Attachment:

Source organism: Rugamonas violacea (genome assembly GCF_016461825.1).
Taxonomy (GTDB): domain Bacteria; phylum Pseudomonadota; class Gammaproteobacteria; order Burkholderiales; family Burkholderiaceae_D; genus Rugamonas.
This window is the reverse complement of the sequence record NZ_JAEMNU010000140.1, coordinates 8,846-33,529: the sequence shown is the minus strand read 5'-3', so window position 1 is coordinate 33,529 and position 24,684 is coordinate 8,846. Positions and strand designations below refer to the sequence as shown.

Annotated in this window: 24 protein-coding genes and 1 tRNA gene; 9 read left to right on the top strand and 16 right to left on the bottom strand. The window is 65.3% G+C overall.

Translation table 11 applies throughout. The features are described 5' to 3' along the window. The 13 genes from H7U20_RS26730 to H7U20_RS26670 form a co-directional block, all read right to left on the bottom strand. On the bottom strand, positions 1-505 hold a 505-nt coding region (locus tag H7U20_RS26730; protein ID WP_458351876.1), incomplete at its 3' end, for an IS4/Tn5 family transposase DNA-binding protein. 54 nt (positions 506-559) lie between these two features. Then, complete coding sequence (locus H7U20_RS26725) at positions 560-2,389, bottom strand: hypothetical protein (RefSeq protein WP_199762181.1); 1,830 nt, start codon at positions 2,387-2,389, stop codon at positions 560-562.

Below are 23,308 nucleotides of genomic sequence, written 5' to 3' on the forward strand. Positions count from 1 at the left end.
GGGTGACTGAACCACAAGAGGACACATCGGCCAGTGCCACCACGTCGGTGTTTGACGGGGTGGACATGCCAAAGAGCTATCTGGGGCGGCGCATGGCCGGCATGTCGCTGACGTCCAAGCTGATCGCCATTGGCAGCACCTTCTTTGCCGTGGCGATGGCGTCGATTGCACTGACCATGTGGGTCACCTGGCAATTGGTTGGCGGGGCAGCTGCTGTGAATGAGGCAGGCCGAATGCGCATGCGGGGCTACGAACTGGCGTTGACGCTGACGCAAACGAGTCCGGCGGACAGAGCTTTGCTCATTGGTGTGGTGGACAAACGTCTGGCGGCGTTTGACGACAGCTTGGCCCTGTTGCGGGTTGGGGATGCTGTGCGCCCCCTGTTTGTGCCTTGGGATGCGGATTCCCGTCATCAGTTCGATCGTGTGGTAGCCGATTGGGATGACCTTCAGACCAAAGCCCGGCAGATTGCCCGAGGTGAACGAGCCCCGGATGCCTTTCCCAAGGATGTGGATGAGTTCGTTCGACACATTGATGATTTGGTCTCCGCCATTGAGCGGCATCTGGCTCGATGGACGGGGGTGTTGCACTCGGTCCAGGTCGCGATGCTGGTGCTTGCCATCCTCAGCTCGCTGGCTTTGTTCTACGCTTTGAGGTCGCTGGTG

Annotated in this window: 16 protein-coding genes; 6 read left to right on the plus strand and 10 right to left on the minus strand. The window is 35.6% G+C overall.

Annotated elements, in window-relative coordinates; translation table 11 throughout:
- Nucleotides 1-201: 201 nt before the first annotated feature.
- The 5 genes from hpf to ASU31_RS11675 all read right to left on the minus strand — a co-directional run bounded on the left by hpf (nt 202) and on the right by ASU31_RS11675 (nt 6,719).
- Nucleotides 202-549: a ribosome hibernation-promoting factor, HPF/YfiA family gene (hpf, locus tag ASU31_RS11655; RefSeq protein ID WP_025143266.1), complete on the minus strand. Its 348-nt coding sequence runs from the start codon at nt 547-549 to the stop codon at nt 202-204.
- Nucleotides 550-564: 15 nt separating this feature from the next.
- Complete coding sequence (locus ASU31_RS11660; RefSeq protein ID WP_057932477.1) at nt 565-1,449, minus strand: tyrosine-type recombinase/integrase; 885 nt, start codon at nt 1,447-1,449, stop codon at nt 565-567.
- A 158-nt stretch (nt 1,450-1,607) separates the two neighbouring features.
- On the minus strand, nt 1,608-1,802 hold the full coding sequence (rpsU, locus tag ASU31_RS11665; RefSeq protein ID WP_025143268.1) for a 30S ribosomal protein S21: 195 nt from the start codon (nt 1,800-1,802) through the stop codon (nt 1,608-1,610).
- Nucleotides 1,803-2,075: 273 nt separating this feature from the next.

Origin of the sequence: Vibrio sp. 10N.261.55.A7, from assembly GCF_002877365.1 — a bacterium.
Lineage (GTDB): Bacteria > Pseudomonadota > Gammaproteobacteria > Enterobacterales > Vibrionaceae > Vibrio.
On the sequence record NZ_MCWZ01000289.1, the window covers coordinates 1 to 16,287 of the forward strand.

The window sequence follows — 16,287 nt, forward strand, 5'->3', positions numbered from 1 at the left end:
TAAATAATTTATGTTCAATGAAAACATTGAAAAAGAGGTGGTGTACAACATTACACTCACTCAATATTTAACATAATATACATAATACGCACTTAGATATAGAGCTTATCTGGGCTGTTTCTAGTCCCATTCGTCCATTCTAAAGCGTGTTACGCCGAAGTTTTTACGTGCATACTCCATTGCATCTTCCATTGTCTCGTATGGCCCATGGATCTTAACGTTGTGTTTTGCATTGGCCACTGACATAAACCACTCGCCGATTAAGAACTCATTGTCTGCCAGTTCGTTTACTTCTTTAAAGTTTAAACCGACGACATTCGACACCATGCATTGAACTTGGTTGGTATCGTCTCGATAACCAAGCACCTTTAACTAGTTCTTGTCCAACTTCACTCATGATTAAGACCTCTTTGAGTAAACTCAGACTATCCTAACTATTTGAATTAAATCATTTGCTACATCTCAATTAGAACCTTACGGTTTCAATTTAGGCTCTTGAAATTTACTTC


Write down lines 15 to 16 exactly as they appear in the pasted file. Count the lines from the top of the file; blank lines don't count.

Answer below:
- A 158-nt stretch (nt 1,450-1,607) separates the two neighbouring features.
- On the minus strand, nt 1,608-1,802 hold the full coding sequence (rpsU, locus tag ASU31_RS11665; RefSeq protein ID WP_025143268.1) for a 30S ribosomal protein S21: 195 nt from the start codon (nt 1,800-1,802) through the stop codon (nt 1,608-1,610).